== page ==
Egypt’s revolution, one year later
When I reached Iman Mandour and her husband Bashar Al Safadi via Skype on what is Monday evening in Cairo, they told me that everyone in Egypt is watching TV.
“We have a House of Parliament,” Bashar said. “For the first time. That’s elected. There’s a lot of anxiety.”
“Everybody who is pro-revolution is swaying between two emotions,” Iman said. “Utter frustration when compared with what could be, and pride with what has been achieved compared with what used to be.”
Bashar is an organizational development consultant. Iman is a relationship and organizational coach, who is on the Board of Center for Egyptian Women’s Legal Assistance. They have two children.
Despite Bashar’s feeling that “nothing the revolution was asking for has been done,” he recognized a transformation in everyone around him.
“People are free, and they know it. They are no longer afraid. Everybody is politically involved whether they like the revolution or not.” They have a say [in what happens], which was never the case. "Eighty million Egyptians [now express] 80 million opinions,” he said laughing.
“Egypt was in the mood of utopia at a certain point,” Iman said. “It was like holding the stars with our bare hands. The potential of this moment was a reality. It created miracles. For the first time, Cairo was a clean city. There was cooperation, oneness. It was amazing. Everybody thought in six months, a strong economy; in three years we could become like other countries. For the first time in our lives, we felt proud to be Egyptians.”
How the revolution changed Egypt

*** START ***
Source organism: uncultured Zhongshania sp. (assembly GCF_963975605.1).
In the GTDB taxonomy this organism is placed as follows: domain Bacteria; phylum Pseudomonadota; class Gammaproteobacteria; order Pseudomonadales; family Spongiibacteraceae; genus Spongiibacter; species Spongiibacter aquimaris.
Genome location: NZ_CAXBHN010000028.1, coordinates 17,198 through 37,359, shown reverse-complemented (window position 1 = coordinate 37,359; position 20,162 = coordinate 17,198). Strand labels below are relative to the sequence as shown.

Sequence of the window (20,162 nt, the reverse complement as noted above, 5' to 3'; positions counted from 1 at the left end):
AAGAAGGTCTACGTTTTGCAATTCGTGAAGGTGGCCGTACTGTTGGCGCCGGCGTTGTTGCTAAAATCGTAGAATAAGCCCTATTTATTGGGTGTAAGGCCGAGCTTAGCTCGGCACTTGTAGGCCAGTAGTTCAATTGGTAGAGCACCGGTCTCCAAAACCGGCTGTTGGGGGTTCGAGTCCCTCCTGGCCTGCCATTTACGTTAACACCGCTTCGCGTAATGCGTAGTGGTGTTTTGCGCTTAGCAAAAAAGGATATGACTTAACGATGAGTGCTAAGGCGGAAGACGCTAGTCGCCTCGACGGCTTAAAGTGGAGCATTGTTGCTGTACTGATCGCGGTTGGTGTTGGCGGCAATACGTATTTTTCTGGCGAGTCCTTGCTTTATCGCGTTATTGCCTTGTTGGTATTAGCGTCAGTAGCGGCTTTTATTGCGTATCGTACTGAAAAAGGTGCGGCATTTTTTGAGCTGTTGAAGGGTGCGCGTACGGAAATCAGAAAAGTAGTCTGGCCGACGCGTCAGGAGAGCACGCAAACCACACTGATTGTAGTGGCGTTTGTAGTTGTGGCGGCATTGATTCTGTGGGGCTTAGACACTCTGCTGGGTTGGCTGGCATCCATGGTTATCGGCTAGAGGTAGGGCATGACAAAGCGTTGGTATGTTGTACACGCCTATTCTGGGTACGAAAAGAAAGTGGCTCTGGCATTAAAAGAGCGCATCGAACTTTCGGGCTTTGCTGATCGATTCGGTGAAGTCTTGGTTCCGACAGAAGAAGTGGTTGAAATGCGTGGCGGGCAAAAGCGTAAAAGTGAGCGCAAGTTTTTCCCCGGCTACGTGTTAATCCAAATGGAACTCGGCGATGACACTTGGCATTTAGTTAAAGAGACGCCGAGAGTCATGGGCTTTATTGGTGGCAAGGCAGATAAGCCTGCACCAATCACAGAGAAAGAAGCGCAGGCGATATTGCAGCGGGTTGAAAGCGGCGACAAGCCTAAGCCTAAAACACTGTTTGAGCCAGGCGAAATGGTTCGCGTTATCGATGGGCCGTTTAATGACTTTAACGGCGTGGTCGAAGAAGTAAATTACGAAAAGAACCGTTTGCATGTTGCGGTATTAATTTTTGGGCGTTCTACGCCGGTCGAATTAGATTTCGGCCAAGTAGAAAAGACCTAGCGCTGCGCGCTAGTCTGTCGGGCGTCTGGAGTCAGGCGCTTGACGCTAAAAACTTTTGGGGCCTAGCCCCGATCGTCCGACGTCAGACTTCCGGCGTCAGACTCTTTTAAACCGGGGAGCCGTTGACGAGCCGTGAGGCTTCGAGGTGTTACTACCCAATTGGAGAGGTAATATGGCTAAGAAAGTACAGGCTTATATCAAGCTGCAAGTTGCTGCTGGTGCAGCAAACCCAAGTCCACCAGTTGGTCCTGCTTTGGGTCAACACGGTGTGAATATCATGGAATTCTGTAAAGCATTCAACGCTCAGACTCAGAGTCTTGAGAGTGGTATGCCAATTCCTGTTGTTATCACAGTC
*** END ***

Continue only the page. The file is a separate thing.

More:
Before the revolution, Iman explained, Egypt was close-minded. Things were the way they were because they had always been that way. “Now,” she says, “people question authority. They rebel. If people want a new bridge, now they block the road. Nothing sounds like fate anymore. Everything is up to question.”
Both Iman and Bashar were disappointed in the elections.
“We were hopeful for a different kind of election,” Bashar said, “a decent spectrum of the population, not a majority of Islamists shocking people with their statements.”
“It was a power play,” Iman said. “SCAF [the Supreme Council of the Armed Forces] used the Islamists to say you had to vote in a certain way. Be against the Liberals, the atheists! Stand by God! I was disappointed for two reasons. First, the revolution was initiated mainly by liberals, and we expected it would usher in a liberal era. And second, I’m unhappy with the manipulations to reach such results, more than the results themselves.”
Tensions among reformers
While Iman generally agrees with those who believe the conflict is between the old and the young, she believes it’s more a conflict between those who want to get things done quickly and those who believe in gradual change. “They’re two modes of thinking we call generational,” she said, “but they cross age lines.”
Even so, most of the revolution’s organizers were in their 20s and even younger football fans in their teens the “Ultras” joined in to protect them. “The Ultras are not intimidated by violence,” Bashar explained. “They will defend anyone against any form of violence. They are just patriotic—out there to defend against the aggressor.”
Forty-two, the mother of two children, Iman considers herself to be among the older generation, and last January she wanted to join the protesters. Bashar didn’t want her to, and her mother was in tears. And yet a week later, Iman and Bashar decided to join a protest in front of the Presidential Palace, where there was real danger of the army opening fire on them. Her mother’s reaction was to pray for them and to wish them luck.